Do you mean like Ironman? If so, that would be brilliant! The laws of physics mean that would technically be possible, however, economics wouldn't allow it.
One thing I would love to do one day is build a model jet engine
I'm mostly interested how you mentally overcome and learned to live with such great loss?
I'm lucky in that I had great family support, I met lots of new people - other patients that I learnt to walk with, the physios that taught me to walk again. When I returned to college and went to University, I've always had positive experiences.
The opportunities that I have now may never have come to me had I not lost my leg.
Interesting, though not surprising. I imagine holding a human leg in your hands it would feel heavier than you expect.
So, my best friend lost his leg from an amputation in the hospital over a year ago. He and I have always dreamed since that he can get a cool robo-leg. How did you go about getting to trial the leg? What's a general way we can go about getting him a cool prosthesis?
First, you would need to get a functional prosthesis before getting a cool prosthesis! You want to make sure you can walk and live your life first, before thinking about looks. Although to be honest, all prosthetic legs look cool ;)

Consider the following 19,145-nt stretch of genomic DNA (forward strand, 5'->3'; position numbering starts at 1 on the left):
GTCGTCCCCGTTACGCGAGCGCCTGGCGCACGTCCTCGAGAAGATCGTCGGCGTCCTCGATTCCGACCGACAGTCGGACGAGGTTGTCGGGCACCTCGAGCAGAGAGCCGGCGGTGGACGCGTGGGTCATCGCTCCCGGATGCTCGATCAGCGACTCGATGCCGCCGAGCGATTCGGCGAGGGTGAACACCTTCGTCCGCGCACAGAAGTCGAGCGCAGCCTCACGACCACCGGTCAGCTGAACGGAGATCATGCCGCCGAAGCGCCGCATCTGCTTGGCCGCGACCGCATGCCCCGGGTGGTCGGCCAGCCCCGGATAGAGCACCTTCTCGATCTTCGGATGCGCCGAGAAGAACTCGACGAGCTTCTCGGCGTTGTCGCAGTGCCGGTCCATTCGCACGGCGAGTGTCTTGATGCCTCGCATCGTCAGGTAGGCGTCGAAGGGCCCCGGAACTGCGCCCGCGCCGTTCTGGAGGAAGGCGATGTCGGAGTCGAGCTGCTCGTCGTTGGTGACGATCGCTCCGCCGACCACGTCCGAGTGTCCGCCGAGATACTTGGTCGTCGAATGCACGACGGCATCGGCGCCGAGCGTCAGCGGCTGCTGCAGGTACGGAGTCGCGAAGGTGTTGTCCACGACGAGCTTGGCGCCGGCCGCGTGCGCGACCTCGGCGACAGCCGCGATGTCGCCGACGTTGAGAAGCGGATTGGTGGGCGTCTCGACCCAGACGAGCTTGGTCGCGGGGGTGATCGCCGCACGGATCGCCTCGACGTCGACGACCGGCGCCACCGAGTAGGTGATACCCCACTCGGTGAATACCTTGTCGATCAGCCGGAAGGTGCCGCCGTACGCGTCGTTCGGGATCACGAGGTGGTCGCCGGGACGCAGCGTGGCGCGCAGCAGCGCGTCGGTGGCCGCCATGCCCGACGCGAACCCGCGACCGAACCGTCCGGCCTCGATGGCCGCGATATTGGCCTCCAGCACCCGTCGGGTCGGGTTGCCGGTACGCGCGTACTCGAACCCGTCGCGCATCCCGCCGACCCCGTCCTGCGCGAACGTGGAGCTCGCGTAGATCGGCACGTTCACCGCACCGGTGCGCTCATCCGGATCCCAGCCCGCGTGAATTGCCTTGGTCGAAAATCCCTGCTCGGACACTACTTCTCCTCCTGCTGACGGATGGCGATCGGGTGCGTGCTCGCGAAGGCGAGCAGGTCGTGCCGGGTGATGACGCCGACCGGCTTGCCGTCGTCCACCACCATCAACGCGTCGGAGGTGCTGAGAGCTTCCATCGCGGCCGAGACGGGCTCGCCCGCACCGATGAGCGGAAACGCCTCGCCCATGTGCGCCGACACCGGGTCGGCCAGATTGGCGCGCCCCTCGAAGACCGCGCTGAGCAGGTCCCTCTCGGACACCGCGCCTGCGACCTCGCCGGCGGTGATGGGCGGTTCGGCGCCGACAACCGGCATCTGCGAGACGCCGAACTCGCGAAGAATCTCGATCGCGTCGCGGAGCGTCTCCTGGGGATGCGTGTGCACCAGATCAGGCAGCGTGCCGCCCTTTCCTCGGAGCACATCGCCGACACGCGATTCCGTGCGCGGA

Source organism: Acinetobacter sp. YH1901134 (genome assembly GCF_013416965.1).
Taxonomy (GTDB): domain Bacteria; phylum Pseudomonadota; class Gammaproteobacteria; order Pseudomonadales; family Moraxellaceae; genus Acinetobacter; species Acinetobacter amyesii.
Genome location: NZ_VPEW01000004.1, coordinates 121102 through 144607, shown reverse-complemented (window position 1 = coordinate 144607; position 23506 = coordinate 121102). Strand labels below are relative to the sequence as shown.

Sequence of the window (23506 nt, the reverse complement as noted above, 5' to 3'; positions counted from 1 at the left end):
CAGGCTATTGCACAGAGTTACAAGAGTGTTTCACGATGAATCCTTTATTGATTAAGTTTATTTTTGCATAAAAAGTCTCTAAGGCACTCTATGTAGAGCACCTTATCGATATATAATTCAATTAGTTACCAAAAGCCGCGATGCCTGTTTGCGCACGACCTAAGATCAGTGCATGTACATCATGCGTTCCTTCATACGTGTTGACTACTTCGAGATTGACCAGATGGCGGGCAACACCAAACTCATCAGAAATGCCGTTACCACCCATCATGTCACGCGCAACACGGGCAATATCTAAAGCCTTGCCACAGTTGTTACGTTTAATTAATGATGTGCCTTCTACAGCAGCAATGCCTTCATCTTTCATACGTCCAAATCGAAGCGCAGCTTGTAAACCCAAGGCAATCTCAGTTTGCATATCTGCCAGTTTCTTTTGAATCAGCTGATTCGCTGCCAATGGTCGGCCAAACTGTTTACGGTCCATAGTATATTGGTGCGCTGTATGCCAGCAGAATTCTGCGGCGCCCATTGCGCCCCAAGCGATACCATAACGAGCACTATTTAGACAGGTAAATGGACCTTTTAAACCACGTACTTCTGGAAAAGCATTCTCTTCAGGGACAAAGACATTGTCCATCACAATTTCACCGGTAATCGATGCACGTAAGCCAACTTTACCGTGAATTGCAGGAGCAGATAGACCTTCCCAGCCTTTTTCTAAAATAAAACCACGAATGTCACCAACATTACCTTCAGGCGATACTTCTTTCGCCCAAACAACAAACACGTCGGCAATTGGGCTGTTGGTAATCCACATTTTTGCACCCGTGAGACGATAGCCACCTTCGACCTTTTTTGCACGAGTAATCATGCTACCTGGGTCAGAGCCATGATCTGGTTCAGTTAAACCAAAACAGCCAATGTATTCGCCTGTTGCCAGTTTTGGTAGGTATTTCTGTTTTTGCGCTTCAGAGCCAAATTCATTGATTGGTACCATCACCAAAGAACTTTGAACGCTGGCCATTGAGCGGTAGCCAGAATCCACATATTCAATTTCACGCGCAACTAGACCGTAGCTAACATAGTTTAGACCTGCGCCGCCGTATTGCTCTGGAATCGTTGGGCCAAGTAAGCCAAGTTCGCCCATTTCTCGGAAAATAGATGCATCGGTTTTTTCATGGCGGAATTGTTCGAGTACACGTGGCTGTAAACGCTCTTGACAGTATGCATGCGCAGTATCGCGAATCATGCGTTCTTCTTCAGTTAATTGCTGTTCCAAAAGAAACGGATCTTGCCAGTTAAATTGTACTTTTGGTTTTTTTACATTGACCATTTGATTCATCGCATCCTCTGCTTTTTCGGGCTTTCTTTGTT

Here in the UK, if you can receive funding on the NHS for it, you can go through trials that way. Otherwise, you can buy them privately, and trial them before you buy.
Hope your friend gets his cool robo-leg soon!
Hi - awesome limb! how do you handle metal detectors etc at airports?
Thanks! Firstly, I walk through...
them come the beeps and my eye-rolling...
then come the swabs and further scanning. I've only ever had to actually remove it twice - once in Dubai and once in Germany.
What makes a good prosthetic vs. a bad one for you personally?
The socket - the interface between the residual limb and the prosthesis - is the most important part, for me anyway. It's like wearing a well-fitting pair of shoes, really!
Glad I saw this ama. I've been an amputee all my life and been using microprocessor knees for the past 15 years. I'm currently using Rheo 3. Anyways, my CPO will be fitting me with an experimental socket design that will exact fit the residual limb. I can't say much on it right now, but hopefully will be doing an IAmA about it. He will be the only provide in the US doing this currently.
Have you used any other microprocessor knees? If so, how does this compare? I have used C-Leg, Plie and Rheo 3. I tested a Genium and it was mind blowing!